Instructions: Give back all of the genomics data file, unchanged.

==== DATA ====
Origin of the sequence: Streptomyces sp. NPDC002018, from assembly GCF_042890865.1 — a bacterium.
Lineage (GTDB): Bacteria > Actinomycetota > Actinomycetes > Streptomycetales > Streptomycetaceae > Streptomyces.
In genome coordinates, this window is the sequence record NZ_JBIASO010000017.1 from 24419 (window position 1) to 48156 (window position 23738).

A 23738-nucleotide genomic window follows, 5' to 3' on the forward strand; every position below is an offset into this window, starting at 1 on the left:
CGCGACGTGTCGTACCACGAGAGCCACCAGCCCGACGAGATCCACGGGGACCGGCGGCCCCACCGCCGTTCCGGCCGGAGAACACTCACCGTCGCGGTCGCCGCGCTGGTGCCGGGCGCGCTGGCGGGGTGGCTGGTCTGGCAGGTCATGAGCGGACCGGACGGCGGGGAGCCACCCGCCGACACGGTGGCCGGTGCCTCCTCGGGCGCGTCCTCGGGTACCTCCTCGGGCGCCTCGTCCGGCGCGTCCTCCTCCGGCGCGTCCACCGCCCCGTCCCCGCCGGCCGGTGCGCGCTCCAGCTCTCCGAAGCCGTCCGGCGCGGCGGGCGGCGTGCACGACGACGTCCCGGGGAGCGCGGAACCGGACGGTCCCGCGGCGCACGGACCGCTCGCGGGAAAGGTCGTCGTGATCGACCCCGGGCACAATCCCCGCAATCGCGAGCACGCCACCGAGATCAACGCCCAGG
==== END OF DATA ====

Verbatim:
Origin of the sequence: Streptomyces sp. NPDC002018, from assembly GCF_042890865.1 — a bacterium.
Lineage (GTDB): Bacteria > Actinomycetota > Actinomycetes > Streptomycetales > Streptomycetaceae > Streptomyces.
In genome coordinates, this window is the sequence record NZ_JBIASO010000017.1 from 24419 (window position 1) to 48156 (window position 23738).

A 23738-nucleotide genomic window follows, 5' to 3' on the forward strand; every position below is an offset into this window, starting at 1 on the left:
CGCGACGTGTCGTACCACGAGAGCCACCAGCCCGACGAGATCCACGGGGACCGGCGGCCCCACCGCCGTTCCGGCCGGAGAACACTCACCGTCGCGGTCGCCGCGCTGGTGCCGGGCGCGCTGGCGGGGTGGCTGGTCTGGCAGGTCATGAGCGGACCGGACGGCGGGGAGCCACCCGCCGACACGGTGGCCGGTGCCTCCTCGGGCGCGTCCTCGGGTACCTCCTCGGGCGCCTCGTCCGGCGCGTCCTCCTCCGGCGCGTCCACCGCCCCGTCCCCGCCGGCCGGTGCGCGCTCCAGCTCTCCGAAGCCGTCCGGCGCGGCGGGCGGCGTGCACGACGACGTCCCGGGGAGCGCGGAACCGGACGGTCCCGCGGCGCACGGACCGCTCGCGGGAAAGGTCGTCGTGATCGACCCCGGGCACAATCCCCGCAATCGCGAGCACGCCACCGAGATCAACGCCCAGG